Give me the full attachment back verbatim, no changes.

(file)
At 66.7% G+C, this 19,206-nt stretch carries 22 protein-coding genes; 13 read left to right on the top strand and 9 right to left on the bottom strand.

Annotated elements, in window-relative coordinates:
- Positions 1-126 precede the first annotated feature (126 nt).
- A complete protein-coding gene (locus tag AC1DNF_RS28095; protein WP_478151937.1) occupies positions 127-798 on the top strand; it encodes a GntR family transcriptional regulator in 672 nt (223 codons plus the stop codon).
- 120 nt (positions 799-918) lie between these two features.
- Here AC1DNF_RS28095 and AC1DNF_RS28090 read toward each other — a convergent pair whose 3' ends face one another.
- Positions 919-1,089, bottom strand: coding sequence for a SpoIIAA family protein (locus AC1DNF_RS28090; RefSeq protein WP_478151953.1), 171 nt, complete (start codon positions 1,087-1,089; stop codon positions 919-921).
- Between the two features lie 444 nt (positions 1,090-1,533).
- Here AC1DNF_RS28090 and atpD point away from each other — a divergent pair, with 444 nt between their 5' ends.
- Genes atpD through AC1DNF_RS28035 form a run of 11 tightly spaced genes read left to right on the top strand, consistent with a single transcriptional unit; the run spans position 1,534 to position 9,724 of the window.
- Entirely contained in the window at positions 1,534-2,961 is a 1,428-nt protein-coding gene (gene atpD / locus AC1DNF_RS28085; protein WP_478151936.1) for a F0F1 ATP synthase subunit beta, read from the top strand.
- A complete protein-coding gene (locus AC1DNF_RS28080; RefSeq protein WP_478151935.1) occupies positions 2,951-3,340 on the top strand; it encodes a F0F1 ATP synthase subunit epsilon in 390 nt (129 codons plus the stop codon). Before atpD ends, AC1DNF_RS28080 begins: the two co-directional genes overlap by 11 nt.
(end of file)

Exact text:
At 66.7% G+C, this 19,206-nt stretch carries 22 protein-coding genes; 13 read left to right on the top strand and 9 right to left on the bottom strand.

Annotated elements, in window-relative coordinates:
- Positions 1-126 precede the first annotated feature (126 nt).
- A complete protein-coding gene (locus tag AC1DNF_RS28095; protein WP_478151937.1) occupies positions 127-798 on the top strand; it encodes a GntR family transcriptional regulator in 672 nt (223 codons plus the stop codon).
- 120 nt (positions 799-918) lie between these two features.
- Here AC1DNF_RS28095 and AC1DNF_RS28090 read toward each other — a convergent pair whose 3' ends face one another.
- Positions 919-1,089, bottom strand: coding sequence for a SpoIIAA family protein (locus AC1DNF_RS28090; RefSeq protein WP_478151953.1), 171 nt, complete (start codon positions 1,087-1,089; stop codon positions 919-921).
- Between the two features lie 444 nt (positions 1,090-1,533).
- Here AC1DNF_RS28090 and atpD point away from each other — a divergent pair, with 444 nt between their 5' ends.
- Genes atpD through AC1DNF_RS28035 form a run of 11 tightly spaced genes read left to right on the top strand, consistent with a single transcriptional unit; the run spans position 1,534 to position 9,724 of the window.
- Entirely contained in the window at positions 1,534-2,961 is a 1,428-nt protein-coding gene (gene atpD / locus AC1DNF_RS28085; protein WP_478151936.1) for a F0F1 ATP synthase subunit beta, read from the top strand.
- A complete protein-coding gene (locus AC1DNF_RS28080; RefSeq protein WP_478151935.1) occupies positions 2,951-3,340 on the top strand; it encodes a F0F1 ATP synthase subunit epsilon in 390 nt (129 codons plus the stop codon). Before atpD ends, AC1DNF_RS28080 begins: the two co-directional genes overlap by 11 nt.